Assassin's Creed Revelations is a game of two halves: excellent campaign and terrible side missions.

User Rating: 8 | Assassin's Creed: Revelations PS3
Pros: Platforming and sneaking are as fun as ever; Some of the best scripting in the series to date; Great animations; The hookblade is a great addition

Cons: Other additions are not so great; Painfully slow start; Most things outside of the main quest get tedious fast

Note: This review is only concerned with the single player side of the game. Due to the online pass system, I was unable to try the online portion. If it's like Brotherhood, it's probably a fine, light diversion, though I can't say for certain.

Assassin's Creed Revelations brings up an interesting question about reviewing open-world games: how much should a game be docked for optional content? It's perfectly possible (and certainly not uncommon) for a game to have a great main quest, but boring side missions. The content is optional, so no one HAS to play it, but should the content even exist?

I ask this question as I am playing Assassin's Creed's take on tower defense. With the third yearly Assassin's Creed entry, Ubisoft has taken measures to incorporate new features, attempting to avoid the pitfall of series stagnation seen in other yearly titles. Unfortunately, most of these additions are not particularly good. There's the aforementioned tower defense game, that feels out of place and fairly tedious, some clunky first-person platforming sections as Desmond (which aren't entirely terrible, but feel unnecessary), and the lagely pointless bomb crafting. These are in addition to the tedious recruitment missions and property acquisitions from Brotherhood.

There's a lot to do in Revelations, which is impressive for a game that came out only a year after its predecessor. However, most of it is just not interesting. There are some side missions highlighting the platforming and stealth aspects that the series does best, but with each entry, the extra content is becoming more and more increasingly shallow and/or out of place. Ultimately I found myself completely ignoring side content, running from mission to mission, since the vast majority of the content was so tedious.

This worked out well though, because the main story content is by far the best part of the game…eventually. To explain: the game takes far too long to get going. While I don't believe the series should just throw players headfirst into the full game, it shouldn't take multiple hours for all the features to be introduced, and thus unlocked, one. At. A. Time. It's condescending, especially after two similar games, and Ubisoft didn't even bother trying to hide the fact that you're playing a tutorial.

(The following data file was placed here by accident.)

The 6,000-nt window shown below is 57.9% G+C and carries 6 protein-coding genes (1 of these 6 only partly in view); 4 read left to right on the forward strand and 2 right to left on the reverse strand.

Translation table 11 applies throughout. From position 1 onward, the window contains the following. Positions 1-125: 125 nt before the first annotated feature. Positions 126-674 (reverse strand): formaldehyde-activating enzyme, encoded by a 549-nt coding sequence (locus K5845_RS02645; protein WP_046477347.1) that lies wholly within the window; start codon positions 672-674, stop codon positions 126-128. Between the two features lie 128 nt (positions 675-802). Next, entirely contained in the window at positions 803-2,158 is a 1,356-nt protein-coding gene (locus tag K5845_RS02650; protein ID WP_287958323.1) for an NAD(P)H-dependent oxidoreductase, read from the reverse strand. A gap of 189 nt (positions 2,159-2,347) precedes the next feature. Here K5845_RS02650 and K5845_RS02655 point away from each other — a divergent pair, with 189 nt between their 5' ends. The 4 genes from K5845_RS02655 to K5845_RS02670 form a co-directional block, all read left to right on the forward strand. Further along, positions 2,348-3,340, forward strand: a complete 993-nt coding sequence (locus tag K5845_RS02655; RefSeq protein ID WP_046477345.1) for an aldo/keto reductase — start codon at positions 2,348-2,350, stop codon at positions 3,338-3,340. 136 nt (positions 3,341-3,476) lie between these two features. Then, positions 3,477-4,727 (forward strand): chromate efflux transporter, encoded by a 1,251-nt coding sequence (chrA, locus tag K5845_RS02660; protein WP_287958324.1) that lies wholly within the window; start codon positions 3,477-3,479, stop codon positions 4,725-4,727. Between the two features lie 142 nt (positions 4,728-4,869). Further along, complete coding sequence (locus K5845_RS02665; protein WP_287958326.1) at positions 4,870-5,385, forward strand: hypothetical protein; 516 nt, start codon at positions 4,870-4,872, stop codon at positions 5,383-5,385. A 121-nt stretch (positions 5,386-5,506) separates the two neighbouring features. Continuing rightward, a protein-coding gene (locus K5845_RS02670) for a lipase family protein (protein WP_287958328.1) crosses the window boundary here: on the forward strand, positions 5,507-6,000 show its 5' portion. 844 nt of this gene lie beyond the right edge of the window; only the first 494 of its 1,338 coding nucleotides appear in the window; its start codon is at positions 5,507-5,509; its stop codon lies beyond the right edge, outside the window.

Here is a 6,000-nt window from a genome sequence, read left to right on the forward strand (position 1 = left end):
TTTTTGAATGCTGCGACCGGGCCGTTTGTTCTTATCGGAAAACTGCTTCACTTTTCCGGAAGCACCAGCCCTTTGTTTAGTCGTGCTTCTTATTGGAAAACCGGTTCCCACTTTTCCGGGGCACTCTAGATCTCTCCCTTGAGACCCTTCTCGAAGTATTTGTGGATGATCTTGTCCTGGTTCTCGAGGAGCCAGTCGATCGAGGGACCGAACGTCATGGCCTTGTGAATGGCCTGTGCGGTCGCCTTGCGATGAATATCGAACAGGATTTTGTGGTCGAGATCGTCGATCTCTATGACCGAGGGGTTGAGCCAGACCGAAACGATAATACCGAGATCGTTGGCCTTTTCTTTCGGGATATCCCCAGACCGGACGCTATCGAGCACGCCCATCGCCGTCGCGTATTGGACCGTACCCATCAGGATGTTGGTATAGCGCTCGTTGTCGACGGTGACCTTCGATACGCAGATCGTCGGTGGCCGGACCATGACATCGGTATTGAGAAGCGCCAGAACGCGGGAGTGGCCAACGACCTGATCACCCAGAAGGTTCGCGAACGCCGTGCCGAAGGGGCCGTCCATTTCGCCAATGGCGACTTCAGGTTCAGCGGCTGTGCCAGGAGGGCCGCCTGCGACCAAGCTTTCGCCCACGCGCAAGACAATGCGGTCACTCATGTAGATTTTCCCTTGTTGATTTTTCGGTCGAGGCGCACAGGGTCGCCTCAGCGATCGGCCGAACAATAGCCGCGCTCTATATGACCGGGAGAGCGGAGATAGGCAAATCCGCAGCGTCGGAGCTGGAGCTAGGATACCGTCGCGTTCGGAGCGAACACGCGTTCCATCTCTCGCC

With that out of the way, the game really picks up somewhere between a third and a half of the way through. At this point the game stops holding your hand, wasting your time explaining side missions that you will soon ignore, and lets you get around to sneaking and platforming as planned. Here, the game shines, with the smooth controls once again allowing for effortless traversal of the city. Sneaking is generally pretty easy, since you are given practically a million options (blend into the crowd, buy Romani escorts to conceal you, distract guards with a bomb or money, etc.), and penalty is usually minimal (just beat enemies at easy comat), but it's hard to deny the satisfaction of completing a mission completely undetected; even better when the game rewards it as an optional secondary objective.

While most of the core missions involve sneaking of some sort (tailing an enemy, invading a restricted zone, assassinating someone in public undetected), frequently you will also enter underground areas where platforming takes the center stage. These play similarly to optional tombs in the past two games, and once again compose some of the best parts of the game. One area is a race against the clock puzzle, while another is a simply breathtaking vista that is a joy to traverse, and another is a tightly choreographed chase scene. The scripting in the game in general is better, making some, already fun, missions even more enjoyable. All in all, the campaign on its own eventually becomes about as good as anything the series has done, rivaling Assassin's Creed II in all areas except story.

The story itself isn't bad per se: you play as Ezio as he attempts to uncover the secrets of Altaïr's life and help prevent an oncoming war in Constantinople. Along the way, he begins falling in love, Desmond deals with his unraveling mind, and Altaïr attempts to restore honor to the creed. Sure the writing can be a little stiff, the Desmond portions are largely ignored, and the series is still caught up in its own sci-fi twists, but the Ezio and Altaïr portions manage to be interesting, and fairly human nonetheless. I wouldn't call it better than Assassin's Creed II, but the story is still way better than the snooze-fests in 1 or Brotherhood, and for once it ends with a largely solid conclusion.

At its best, Revelations is a superb campaign: tightly scripted, well-paced, and a joy to experience. At its worst Revelations boasts a slow beginning and unnecessary fat around the edges. If you've played Assassin's Creed II already and want more, you should be plenty fine with Revelations-it's the best entry in the series otherwise. However it's far from the best showing of the series, and everyone else is still pointed to Assassin's Creed II first. Again.